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Building a better you: Improving your swine business through the Start-Stop-Continue exercise

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The Start-Stop-Continue exercise is a simple but useful tool for both personal and team development. As individuals, we’re always tempted to do more, but we don’t often evaluate what we should stop doing. The Start-Stop-Continue exercise helps us focus on what’s important and should be done, what’s not valuable and could be discontinued and, finally, what’s working well that should be continued.

“I’ve done this exercise with customers a number of times and, each time, the participants leave with a clearer understanding of how to prioritize their actions, both personally and professionally,” said Dr. Stewart Galloway, senior swine nutritionist with Hubbard Feeds.   

Dr. Galloway demonstrated the Start-Stop-Continue exercise at two of his recent swine peer group meetings. These meetings are meant to encourage discussion and interaction among the producers in attendance, allowing owners and managers to share information and ultimately learn from each other. A summary of the responses from those meetings is included below.

Phase 1: START

Question 1: What are some of the initiatives you started in the past year to help achieve your goals?

Question 2: What new attitudes or behaviors did you initiate?

  • Empowering employees by properly training and equipping them with the necessary tools for success
  • Sending recap notes after meetings with employees
  • Becoming aware of the importance of the first interaction with employees every day
  • Managing and organizing day-to-day schedules with a daily planner
  • Focusing on working as a team by cross-training and cross-team interactions
  • Creating an employee handbook and having employees acknowledge receipt of handbook through a signed agreement
  • Cleaning up and decluttering for appearance, rodent control, safety and improved morale
  • Implementing a business transition process to hire and train replacements for a key manager who is retiring
  • Hiring Certified Nursing Assistants (CNAs) to work part-time in farrowing and nursery barns
  • Working with a recordkeeping program to create useful reports
  • Addressing problems in a timely manner

 

Phase 2: STOP

Question 1: What are some of the things keeping you from achieving your goals?

Question 2: What are you doing that is irrelevant to or is working against your goals?

  • Allowing family members to stop by the office to visit too often, and feeling the need to entertain them, even when it’s busy
  • Tolerating negative employees because of the tight job market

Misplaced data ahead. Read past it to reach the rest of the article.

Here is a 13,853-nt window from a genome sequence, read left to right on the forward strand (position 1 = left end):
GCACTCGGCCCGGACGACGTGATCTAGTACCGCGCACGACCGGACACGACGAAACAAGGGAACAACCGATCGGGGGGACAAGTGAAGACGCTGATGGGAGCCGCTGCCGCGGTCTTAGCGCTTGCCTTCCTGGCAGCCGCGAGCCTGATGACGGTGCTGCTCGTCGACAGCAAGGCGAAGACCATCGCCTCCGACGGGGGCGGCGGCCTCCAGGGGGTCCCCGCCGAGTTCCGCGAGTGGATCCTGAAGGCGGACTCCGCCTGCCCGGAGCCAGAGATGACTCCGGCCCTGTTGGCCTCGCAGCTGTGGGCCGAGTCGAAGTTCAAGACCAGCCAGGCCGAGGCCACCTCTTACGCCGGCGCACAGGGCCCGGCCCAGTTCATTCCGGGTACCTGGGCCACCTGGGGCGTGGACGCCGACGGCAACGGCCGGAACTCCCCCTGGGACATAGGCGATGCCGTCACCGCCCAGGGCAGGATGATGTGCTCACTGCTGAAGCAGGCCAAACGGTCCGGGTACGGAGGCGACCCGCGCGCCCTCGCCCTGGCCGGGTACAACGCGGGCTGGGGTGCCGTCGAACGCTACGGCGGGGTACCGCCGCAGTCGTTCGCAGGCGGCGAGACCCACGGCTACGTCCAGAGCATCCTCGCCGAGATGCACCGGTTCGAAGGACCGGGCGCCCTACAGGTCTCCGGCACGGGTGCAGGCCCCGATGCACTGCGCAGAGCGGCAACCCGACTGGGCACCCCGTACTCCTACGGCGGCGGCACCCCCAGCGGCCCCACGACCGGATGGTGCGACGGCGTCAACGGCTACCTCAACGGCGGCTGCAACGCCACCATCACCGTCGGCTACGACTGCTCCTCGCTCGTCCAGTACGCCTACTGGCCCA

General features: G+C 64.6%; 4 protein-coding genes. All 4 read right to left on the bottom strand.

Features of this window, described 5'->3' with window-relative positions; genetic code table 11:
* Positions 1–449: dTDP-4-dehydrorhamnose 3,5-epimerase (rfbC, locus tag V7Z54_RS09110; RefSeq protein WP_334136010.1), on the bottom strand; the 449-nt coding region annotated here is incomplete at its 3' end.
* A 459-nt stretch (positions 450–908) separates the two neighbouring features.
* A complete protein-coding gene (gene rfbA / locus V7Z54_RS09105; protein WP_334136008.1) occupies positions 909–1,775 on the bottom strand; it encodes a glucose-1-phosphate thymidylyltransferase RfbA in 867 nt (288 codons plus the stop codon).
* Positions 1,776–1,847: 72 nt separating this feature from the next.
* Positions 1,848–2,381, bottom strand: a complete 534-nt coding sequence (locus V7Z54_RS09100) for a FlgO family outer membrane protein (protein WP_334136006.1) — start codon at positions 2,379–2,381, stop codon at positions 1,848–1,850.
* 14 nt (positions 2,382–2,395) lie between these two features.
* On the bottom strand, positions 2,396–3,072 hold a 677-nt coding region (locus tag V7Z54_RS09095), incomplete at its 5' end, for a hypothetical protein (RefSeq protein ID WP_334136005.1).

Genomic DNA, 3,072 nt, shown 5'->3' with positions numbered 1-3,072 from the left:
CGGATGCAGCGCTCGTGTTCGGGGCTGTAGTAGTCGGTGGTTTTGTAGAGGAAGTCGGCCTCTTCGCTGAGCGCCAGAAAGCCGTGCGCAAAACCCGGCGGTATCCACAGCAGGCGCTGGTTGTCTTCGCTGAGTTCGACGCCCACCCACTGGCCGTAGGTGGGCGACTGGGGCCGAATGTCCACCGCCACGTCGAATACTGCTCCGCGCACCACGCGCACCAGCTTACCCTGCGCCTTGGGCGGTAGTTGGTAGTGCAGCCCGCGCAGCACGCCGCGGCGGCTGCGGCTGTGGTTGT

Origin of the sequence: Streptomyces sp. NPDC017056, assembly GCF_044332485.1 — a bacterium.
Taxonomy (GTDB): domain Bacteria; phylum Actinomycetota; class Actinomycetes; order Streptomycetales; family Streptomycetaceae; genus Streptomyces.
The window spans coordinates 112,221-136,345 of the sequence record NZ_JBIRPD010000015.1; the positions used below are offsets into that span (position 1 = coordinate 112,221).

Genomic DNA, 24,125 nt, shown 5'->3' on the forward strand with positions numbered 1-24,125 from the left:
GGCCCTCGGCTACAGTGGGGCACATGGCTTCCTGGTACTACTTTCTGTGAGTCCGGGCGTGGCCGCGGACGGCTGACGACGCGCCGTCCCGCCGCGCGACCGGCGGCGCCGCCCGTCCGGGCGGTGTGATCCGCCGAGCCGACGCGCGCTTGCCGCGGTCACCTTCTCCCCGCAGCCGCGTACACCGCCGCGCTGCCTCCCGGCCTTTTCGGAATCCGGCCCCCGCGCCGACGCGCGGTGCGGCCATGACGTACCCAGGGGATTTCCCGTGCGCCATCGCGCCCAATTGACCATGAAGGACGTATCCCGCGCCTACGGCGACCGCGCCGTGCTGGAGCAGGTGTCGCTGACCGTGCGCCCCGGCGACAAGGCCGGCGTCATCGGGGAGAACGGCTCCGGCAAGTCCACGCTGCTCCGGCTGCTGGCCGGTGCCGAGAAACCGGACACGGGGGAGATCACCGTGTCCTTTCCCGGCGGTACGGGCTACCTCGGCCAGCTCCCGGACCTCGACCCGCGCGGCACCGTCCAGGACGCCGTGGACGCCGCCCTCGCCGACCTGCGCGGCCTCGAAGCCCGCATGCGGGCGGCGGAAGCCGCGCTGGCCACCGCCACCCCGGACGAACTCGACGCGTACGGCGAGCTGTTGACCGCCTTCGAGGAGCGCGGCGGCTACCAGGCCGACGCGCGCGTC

• Avoiding confrontation
  • Taking on too much and not delegating tasks
  • Getting bogged down in minor details and not looking at the bigger picture
  • Avoiding priority projects
  • Taking every phone call
  • Ignoring the marketing plan

 

Phase 3: CONTINUE

Question 1: What are you working on that you believe you should keep doing?

Question 2: What are you currently doing that is consistent and aligns with your stated goals?

  • Looking at the big picture and delegating tasks and responsibilities to employees
  • Training employees and equipping them with the tools they need to succeed
  • Making time for family
  • Keeping an open mind about alternative solutions to challenges on the farm
  • Remembering to take a step back to assess the situation instead of making a rash decision
  • Being a good listener and thinking about the other person when interacting with them
  • Reading, learning and striving for answers, as well as adapting to change
  • Working on priority projects that align with your goals
  • Being aware of how you communicate; for example, when sending messages, starting off with a greeting instead of going straight to business and tasks
  • Creating and carrying a weekly report to highlight that week’s talking or focus points
  • Providing one positive note to boost morale, along with one or two notes for improvement
  • Leading and managing by example
  • Remembering to continue working on your business instead of in your business
  • Working on the farm business transition plan
  • Keeping safety top of mind
  • Continuing to network with other people in the industry — and even those outside of the industry — to get different perspectives

Start-Stop-Continue exercises can provide a balanced approach to discussing areas of improvement, areas of strength and areas of opportunity. These exercises can be implemented successfully in different groups within your business. As an owner or manager, if you haven’t done a Start-Stop-Continue exercise, you may want to consider doing so, as it provides an introspective look at both you and your employees’ actions and priorities.

If you would like assistance with conducting a Start-Stop-Continue workshop for your team, please contact your local Hubbard Feeds representative.

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